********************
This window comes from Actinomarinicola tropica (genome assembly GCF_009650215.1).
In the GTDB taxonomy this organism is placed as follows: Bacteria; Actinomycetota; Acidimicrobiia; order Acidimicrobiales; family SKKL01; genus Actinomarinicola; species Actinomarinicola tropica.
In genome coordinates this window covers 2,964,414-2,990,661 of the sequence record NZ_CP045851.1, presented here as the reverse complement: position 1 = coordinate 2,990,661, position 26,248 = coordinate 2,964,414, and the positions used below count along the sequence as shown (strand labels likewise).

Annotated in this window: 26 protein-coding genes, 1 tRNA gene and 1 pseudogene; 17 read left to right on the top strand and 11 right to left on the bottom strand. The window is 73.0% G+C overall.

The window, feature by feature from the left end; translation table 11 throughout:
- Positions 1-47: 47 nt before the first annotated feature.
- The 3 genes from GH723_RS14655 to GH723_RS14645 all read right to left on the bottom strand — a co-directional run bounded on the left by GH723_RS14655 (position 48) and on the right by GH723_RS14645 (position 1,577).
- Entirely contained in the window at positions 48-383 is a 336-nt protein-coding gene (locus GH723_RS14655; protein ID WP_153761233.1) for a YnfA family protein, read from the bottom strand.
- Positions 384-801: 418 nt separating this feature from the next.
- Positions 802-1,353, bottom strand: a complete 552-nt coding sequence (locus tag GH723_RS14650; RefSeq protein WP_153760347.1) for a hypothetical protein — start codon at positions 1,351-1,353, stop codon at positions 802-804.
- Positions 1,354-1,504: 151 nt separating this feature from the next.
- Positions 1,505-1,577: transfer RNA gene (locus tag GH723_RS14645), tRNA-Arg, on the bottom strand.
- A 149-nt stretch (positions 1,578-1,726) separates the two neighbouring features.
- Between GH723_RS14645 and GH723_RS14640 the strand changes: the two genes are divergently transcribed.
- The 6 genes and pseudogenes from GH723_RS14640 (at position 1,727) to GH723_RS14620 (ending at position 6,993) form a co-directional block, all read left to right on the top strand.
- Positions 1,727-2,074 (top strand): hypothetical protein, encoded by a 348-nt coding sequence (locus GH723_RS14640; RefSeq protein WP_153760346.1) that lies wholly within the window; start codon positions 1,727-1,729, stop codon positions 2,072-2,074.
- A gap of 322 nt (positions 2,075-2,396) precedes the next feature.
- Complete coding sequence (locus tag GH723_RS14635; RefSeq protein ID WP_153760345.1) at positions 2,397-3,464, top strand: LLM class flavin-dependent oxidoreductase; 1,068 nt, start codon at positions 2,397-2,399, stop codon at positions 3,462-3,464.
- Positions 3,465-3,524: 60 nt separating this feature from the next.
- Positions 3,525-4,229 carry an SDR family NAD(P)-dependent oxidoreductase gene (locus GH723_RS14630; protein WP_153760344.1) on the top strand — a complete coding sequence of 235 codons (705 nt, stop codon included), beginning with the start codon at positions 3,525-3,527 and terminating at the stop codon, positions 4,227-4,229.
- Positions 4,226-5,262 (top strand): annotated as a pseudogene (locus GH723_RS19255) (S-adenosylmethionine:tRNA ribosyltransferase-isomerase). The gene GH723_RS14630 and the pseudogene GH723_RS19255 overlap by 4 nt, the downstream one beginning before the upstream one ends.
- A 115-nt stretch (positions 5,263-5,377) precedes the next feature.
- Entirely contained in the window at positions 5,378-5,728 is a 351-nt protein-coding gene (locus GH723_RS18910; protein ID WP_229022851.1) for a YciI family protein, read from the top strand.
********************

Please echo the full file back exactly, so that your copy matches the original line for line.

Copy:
This window comes from Actinomarinicola tropica (genome assembly GCF_009650215.1).
In the GTDB taxonomy this organism is placed as follows: Bacteria; Actinomycetota; Acidimicrobiia; order Acidimicrobiales; family SKKL01; genus Actinomarinicola; species Actinomarinicola tropica.
In genome coordinates this window covers 2,964,414-2,990,661 of the sequence record NZ_CP045851.1, presented here as the reverse complement: position 1 = coordinate 2,990,661, position 26,248 = coordinate 2,964,414, and the positions used below count along the sequence as shown (strand labels likewise).

Annotated in this window: 26 protein-coding genes, 1 tRNA gene and 1 pseudogene; 17 read left to right on the top strand and 11 right to left on the bottom strand. The window is 73.0% G+C overall.

The window, feature by feature from the left end; translation table 11 throughout:
- Positions 1-47: 47 nt before the first annotated feature.
- The 3 genes from GH723_RS14655 to GH723_RS14645 all read right to left on the bottom strand — a co-directional run bounded on the left by GH723_RS14655 (position 48) and on the right by GH723_RS14645 (position 1,577).
- Entirely contained in the window at positions 48-383 is a 336-nt protein-coding gene (locus GH723_RS14655; protein ID WP_153761233.1) for a YnfA family protein, read from the bottom strand.
- Positions 384-801: 418 nt separating this feature from the next.
- Positions 802-1,353, bottom strand: a complete 552-nt coding sequence (locus tag GH723_RS14650; RefSeq protein WP_153760347.1) for a hypothetical protein — start codon at positions 1,351-1,353, stop codon at positions 802-804.
- Positions 1,354-1,504: 151 nt separating this feature from the next.
- Positions 1,505-1,577: transfer RNA gene (locus tag GH723_RS14645), tRNA-Arg, on the bottom strand.
- A 149-nt stretch (positions 1,578-1,726) separates the two neighbouring features.
- Between GH723_RS14645 and GH723_RS14640 the strand changes: the two genes are divergently transcribed.
- The 6 genes and pseudogenes from GH723_RS14640 (at position 1,727) to GH723_RS14620 (ending at position 6,993) form a co-directional block, all read left to right on the top strand.
- Positions 1,727-2,074 (top strand): hypothetical protein, encoded by a 348-nt coding sequence (locus GH723_RS14640; RefSeq protein WP_153760346.1) that lies wholly within the window; start codon positions 1,727-1,729, stop codon positions 2,072-2,074.
- A gap of 322 nt (positions 2,075-2,396) precedes the next feature.
- Complete coding sequence (locus tag GH723_RS14635; RefSeq protein ID WP_153760345.1) at positions 2,397-3,464, top strand: LLM class flavin-dependent oxidoreductase; 1,068 nt, start codon at positions 2,397-2,399, stop codon at positions 3,462-3,464.
- Positions 3,465-3,524: 60 nt separating this feature from the next.
- Positions 3,525-4,229 carry an SDR family NAD(P)-dependent oxidoreductase gene (locus GH723_RS14630; protein WP_153760344.1) on the top strand — a complete coding sequence of 235 codons (705 nt, stop codon included), beginning with the start codon at positions 3,525-3,527 and terminating at the stop codon, positions 4,227-4,229.
- Positions 4,226-5,262 (top strand): annotated as a pseudogene (locus GH723_RS19255) (S-adenosylmethionine:tRNA ribosyltransferase-isomerase). The gene GH723_RS14630 and the pseudogene GH723_RS19255 overlap by 4 nt, the downstream one beginning before the upstream one ends.
- A 115-nt stretch (positions 5,263-5,377) precedes the next feature.
- Entirely contained in the window at positions 5,378-5,728 is a 351-nt protein-coding gene (locus GH723_RS18910; protein ID WP_229022851.1) for a YciI family protein, read from the top strand.